When it comes to Real Joy… you can either learn it the EASY WAY (Part 1) or the hard way… Learning by example is much better than learning by experience!
** Download the Student Guide HERE.
The Example of Paul (2:12–18)
Wherever there is the submissive mind, there will be sacrifice and service. This was true of Christ (vv. 7–8), Paul (v. 17), Timothy (vv. 21–22), and Epaphroditus (v. 30). The single mind leads to the submissive mind: as we seek to live for Christ, we live for others. How true this was in Paul’s life! The secret? Christians allow God to work in them. The flesh cannot “work up” humility or dedication; this must come from within by the power of the Spirit.
God works in us before He works through us…
He uses the Word (1 Thes. 2:13), the Spirit (Eph. 3:16, 20–21), and prayer.
Paul gives us several pictures of Christians who have the submissive mind. He portrays them as obedient children of God, seeking to honor the Father; as stars shining in a dark world; and as athletes who hold out their batons to the next runner. In vv. 17– 18, Paul describes himself as a drink-offering being poured out on the altar. Where there is the submissive mind, the humble mind, there must be sacrifice and service.
The Example of Timothy (2:19–24)
Paul called Timothy his “son in the faith” because he had won this lad to Christ. (See Acts 16:1–5; 2 Tim. 1:1–6; 1 Cor. 4:15–17.) Like Paul, Timothy lived for others, not for self. Too many Christians live in the way discussed in Phil. 2:21 instead of that in Phil. 1:21! Timothy was Paul’s helper and representative and had proved himself faithful to the Lord. Though a young man, he knew how to serve Christ and was willing to sacrifice for Him.
Paul did not call Timothy into service right away; he let him stay at home and grow for five or six years. Timothy had a good testimony of service at home when Paul added him to his missionary staff (Acts 16:2; 1 Tim. 3:6–7). It is dangerous to give new Christians important tasks right away.
The Example of Epaphroditus (2:25–30)
A. He was a balanced Christian (v. 25).
He was a brother, which means he knew the fellowship of the Gospel; a companion in labor, which tied him to the furtherance of the Gospel; and a fellow soldier, which means he knew how to battle for the faith of the Gospel. How easy it is for Christians to get out of balance! Some Christians think only of the fellowship, the brotherhood, and have no time to win souls or fight the enemy. Others are so wrapped up in service that they forget fellowship. This was the mistake Martha made (Luke 10:38–42). Still others are always fighting, so much so that they neglect fellowship and service. We need to be balanced Christians.
B. He was a burdened Christian (vv. 26–27).
He had the submissive mind and thought of others, not self. Though he was sick, and almost died, his burden was for Paul and the church back at Philippi. We need more Christians who are burdened not only for foreign missions, but also for their own local churches.
C. He was a blessed Christian (vv. 28–30).
What a blessing Epaphroditus was to Paul! How he must have encouraged Paul in those difficult days as they prayed and labored together. He was also a blessing to his own church. He made it possible for the Philippians to share in Paul’s important ministry. Moreover, Epaphroditus is a blessing to us today! Here we are, centuries later, studying his character and benefiting from his life and ministry!
Faithful servants of Christ ought to be honored in the right way. “Receive him in the Lord” is Paul’s admonition. See 1 Thes. 5:12–13. “Hold such in reputation” (v. 29) in no way contradicts 2:7, “made Himself of no reputation.” The phrase in 2:7 literally means that Christ emptied Himself. Paul told the church to show proper honor to their leader because he “gambled his life” (v. 30, “not regarding his life”) for their service to Paul.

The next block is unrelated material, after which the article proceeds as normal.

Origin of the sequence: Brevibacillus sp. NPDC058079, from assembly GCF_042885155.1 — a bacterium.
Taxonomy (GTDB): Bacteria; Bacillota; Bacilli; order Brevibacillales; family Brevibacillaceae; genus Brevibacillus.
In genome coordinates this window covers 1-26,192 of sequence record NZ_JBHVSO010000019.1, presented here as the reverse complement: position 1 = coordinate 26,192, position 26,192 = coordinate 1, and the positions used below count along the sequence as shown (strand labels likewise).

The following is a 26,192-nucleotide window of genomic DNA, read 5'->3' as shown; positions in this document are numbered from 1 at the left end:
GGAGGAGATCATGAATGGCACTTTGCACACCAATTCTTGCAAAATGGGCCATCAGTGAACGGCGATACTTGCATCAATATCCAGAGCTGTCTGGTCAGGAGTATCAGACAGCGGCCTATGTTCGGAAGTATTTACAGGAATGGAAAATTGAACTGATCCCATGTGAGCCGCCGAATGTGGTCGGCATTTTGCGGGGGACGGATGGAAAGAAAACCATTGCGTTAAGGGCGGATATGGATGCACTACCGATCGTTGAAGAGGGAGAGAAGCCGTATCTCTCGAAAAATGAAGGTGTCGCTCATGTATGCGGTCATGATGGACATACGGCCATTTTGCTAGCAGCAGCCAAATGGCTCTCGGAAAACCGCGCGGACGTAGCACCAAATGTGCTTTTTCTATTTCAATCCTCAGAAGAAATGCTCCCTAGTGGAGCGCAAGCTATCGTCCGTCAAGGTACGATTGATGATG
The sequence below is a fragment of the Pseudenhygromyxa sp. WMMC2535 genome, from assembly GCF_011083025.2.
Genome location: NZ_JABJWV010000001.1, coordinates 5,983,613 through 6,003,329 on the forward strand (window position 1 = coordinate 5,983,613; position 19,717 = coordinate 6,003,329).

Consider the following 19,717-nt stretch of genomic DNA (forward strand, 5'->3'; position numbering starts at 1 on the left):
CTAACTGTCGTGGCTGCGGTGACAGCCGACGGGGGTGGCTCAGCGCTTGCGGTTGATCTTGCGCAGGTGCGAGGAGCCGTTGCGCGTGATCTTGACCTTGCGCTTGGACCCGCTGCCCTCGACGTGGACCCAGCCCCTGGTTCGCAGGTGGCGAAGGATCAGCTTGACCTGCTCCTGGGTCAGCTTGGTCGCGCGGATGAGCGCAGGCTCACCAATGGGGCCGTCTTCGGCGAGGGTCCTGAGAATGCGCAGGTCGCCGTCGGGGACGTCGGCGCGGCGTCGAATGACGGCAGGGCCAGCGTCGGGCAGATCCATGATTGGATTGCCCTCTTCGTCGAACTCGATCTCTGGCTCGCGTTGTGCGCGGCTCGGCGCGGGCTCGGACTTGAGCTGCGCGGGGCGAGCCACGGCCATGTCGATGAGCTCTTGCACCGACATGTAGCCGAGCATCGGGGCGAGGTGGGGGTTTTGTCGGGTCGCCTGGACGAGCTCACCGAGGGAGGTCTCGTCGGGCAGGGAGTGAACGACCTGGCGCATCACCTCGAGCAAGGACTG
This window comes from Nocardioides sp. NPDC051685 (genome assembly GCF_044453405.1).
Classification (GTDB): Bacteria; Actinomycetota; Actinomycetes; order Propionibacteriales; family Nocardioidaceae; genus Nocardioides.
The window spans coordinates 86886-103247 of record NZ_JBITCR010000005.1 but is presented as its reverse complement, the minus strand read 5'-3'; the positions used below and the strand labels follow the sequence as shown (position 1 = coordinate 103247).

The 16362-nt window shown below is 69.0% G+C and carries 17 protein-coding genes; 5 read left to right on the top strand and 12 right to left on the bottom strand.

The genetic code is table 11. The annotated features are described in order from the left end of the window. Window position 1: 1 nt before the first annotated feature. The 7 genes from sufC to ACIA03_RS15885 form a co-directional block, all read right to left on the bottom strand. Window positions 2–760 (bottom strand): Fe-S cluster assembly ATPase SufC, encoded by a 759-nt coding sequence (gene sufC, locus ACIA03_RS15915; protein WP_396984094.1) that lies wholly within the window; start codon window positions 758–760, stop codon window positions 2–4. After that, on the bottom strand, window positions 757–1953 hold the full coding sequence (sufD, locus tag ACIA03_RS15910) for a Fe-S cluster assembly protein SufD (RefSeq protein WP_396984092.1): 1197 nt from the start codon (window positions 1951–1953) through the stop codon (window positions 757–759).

How different it is for us to exercise the submissive mind, the mind of Christ! Walking by sight as we do, we think that to humble ourselves means to lose; yet the Word teaches that the only way up is down. Christ had the submissive mind, and God highly exalted Him. Paul, Timothy, and Epaphroditus had the submissive mind, and they were honored for their sacrifice and service. The best way to get the victory over people and pride is through the submissive mind, the mind of Christ. And we receive this mind only as we allow the Spirit and the Word to work in our lives (vv. 12–13).
1) How are these lessons helping you learn joy the easy way (by example) instead of the hard way (by experience)?
- What is said about God working in the Christian? (13)- He works in us both the desire and the power to do… for His good __________
- According to v14-15, what is a major way that we can witness of God’s power in us?- Doing things without ______________ (complaining) or ______________ (arguing) Is there ever a good reason to complain? Is anything ever worth an argument?
How should we handle it in the right way? Read Colossians 3:12-14.
- How did Paul view his imprisonment? (17)- As being poured out as a drink offering on the ____________ of their faith – As a good reason to be glad and ___________
- Verses 20-21 reveal a dark place… loneliness.- What was at the root of why Paul was alone?
6) What is said about Timothy? (22)
– He had proven character, having served with Paul as a son in the faith Why are like-minded Christian friends so important?
7) Write the four titles given to Epaphroditus in the first row (v25):
– __________________ – __________________ – __________________- __________________
– __________________ – __________________ – __________________ – __________________
Write the names of the people who represent these titles to you in your walk with God below.
8) Our lesson says: “The only way up is down.”
Is this Biblical? Is the opposite true?
9) What is the main take-away for you out of this lesson?